In a country where 80 percent of the population has some kind of gum disease, it's no wonder we dedicate an entire month to children's dental health. February is National Children's Dental Health Month.
When we think dental care, our minds quickly turn to the sink with brushing and flossing habits. We know to be mindful of sweet and sticky treats, but even from the time a child’s very first tooth comes in, before they're even eating solid food, hygienists say we need to be mindful of the dental dangers stemming from the kitchen, especially what we're drinking.
"We need to be very careful about juice consumption, milk consumption, making sure we're not giving them a bottle at bedtime, making sure they only have water before bed and that we're brushing their teeth before bed,” says Smile Station dental assistant Jamie Selby, who adds kids should have, at most, 4-6 ounces of juice a day to maintain good dental health.
It's common to dilute fruit juice, but one recent dental publication suggests it should be diluted 10 parts water to one-part juice.
Most everyone's brushing or flossing habits leave room for improvement. One of the most common questions when it comes to dental care is how early should we start seeing a dentist. The American Academy of Pediatric Dentistry recommends making the call as soon as you spot your child's first tooth. It says children should have seen the dentist by the time they turn one, though this varies by dentist. Across the board, it's not recommended to hold out later than age 4.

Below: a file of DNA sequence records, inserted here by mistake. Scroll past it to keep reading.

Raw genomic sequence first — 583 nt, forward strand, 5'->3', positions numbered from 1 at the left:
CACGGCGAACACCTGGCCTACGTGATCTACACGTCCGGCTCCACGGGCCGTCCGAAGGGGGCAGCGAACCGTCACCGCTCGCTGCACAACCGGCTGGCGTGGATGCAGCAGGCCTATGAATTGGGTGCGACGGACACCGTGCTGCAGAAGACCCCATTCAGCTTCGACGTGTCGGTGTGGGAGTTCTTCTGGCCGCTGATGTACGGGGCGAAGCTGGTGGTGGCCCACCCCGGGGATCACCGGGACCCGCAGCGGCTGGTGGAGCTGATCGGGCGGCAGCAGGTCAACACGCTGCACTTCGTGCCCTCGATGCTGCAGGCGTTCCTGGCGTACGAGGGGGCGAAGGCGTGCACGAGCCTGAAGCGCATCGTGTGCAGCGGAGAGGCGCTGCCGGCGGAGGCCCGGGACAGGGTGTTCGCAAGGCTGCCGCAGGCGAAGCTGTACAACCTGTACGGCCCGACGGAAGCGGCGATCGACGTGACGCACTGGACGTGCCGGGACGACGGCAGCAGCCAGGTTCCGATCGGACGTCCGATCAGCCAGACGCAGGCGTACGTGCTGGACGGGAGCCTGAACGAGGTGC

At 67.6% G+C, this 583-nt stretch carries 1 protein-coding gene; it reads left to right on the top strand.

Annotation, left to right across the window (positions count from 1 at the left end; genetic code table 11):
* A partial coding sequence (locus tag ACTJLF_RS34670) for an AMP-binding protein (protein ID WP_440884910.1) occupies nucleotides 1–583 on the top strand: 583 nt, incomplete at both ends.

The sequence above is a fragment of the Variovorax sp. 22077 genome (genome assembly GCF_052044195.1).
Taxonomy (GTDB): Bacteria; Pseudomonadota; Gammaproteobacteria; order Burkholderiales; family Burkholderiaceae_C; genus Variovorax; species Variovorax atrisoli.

"The younger they are, the easier it is sometimes for them ‘cause sometimes at age 4 they're more aware of their boundaries,” says Selby. “They're testing boundaries and questioning a lot of things so by age 4 sometimes it's harder for them to have a first visit, but it's never too late for them to come."
As far as establishing habits, Selby recommends being very careful about how we talk about the dentist. Build it up as a positive, helpful place rather than somewhere kids should dread going. They also suggest kid-friendly books and coloring sheets and keep up the positive energy. Images of scared children or shots would not be advised.
You know the rules, floss every day and brush for at least two minutes twice a day. Dental hygiene can be hard to teach. Before teeth even pop up, good dental habits begin by using a warm washcloth to regularly wipe down a child's gums. Once they're a little older you can look to their shoes to determine how prepared kids are to take care of their own teeth.
“We actually want parent-assisted brushing until they're between 6 or 8, until they can tie their own shoes in a double knot, button their own shirts, write their names in cursive, those are good indicators they can manipulate their toothbrush the way that they need to,” says Selby.
Dad Ishan Amin says his kids are always better about brushing just after they've seen the dentist. Those regular check-ups seem to drill in the message a little more. Their choice in toothbrush has helped.
"The whole family uses a Sonicare toothbrush and they work really well for us, you can really tell the difference.” The hygienist working on Ishan's children's teeth said she could tell the kids had been using Sonicares. They are pricey, but Consumer Reports says they're known to motivate children and the built-in timer helps.
Click here for the study on Olympians and oral health.